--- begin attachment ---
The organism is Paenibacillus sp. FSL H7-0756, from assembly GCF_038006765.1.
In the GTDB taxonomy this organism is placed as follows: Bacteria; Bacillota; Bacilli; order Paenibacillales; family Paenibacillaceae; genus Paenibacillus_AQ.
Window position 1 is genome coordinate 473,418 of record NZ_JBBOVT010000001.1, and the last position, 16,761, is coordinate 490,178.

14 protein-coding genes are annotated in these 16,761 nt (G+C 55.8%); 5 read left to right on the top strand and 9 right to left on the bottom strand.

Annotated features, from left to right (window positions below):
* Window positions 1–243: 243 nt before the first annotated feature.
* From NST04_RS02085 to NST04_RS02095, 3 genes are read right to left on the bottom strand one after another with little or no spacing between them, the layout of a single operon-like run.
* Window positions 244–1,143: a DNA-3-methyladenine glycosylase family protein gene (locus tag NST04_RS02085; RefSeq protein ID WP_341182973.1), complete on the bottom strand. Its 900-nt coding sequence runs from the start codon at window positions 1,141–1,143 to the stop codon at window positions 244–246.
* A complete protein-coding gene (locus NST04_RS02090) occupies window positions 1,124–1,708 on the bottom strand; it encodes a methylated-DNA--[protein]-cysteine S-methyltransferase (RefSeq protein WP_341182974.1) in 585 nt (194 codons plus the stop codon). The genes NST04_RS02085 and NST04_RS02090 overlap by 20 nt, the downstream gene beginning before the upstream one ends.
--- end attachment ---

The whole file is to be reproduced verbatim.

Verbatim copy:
The organism is Paenibacillus sp. FSL H7-0756, from assembly GCF_038006765.1.
In the GTDB taxonomy this organism is placed as follows: Bacteria; Bacillota; Bacilli; order Paenibacillales; family Paenibacillaceae; genus Paenibacillus_AQ.
Window position 1 is genome coordinate 473,418 of record NZ_JBBOVT010000001.1, and the last position, 16,761, is coordinate 490,178.

14 protein-coding genes are annotated in these 16,761 nt (G+C 55.8%); 5 read left to right on the top strand and 9 right to left on the bottom strand.

Annotated features, from left to right (window positions below):
* Window positions 1–243: 243 nt before the first annotated feature.
* From NST04_RS02085 to NST04_RS02095, 3 genes are read right to left on the bottom strand one after another with little or no spacing between them, the layout of a single operon-like run.
* Window positions 244–1,143: a DNA-3-methyladenine glycosylase family protein gene (locus tag NST04_RS02085; RefSeq protein ID WP_341182973.1), complete on the bottom strand. Its 900-nt coding sequence runs from the start codon at window positions 1,141–1,143 to the stop codon at window positions 244–246.
* A complete protein-coding gene (locus NST04_RS02090) occupies window positions 1,124–1,708 on the bottom strand; it encodes a methylated-DNA--[protein]-cysteine S-methyltransferase (RefSeq protein WP_341182974.1) in 585 nt (194 codons plus the stop codon). The genes NST04_RS02085 and NST04_RS02090 overlap by 20 nt, the downstream gene beginning before the upstream one ends.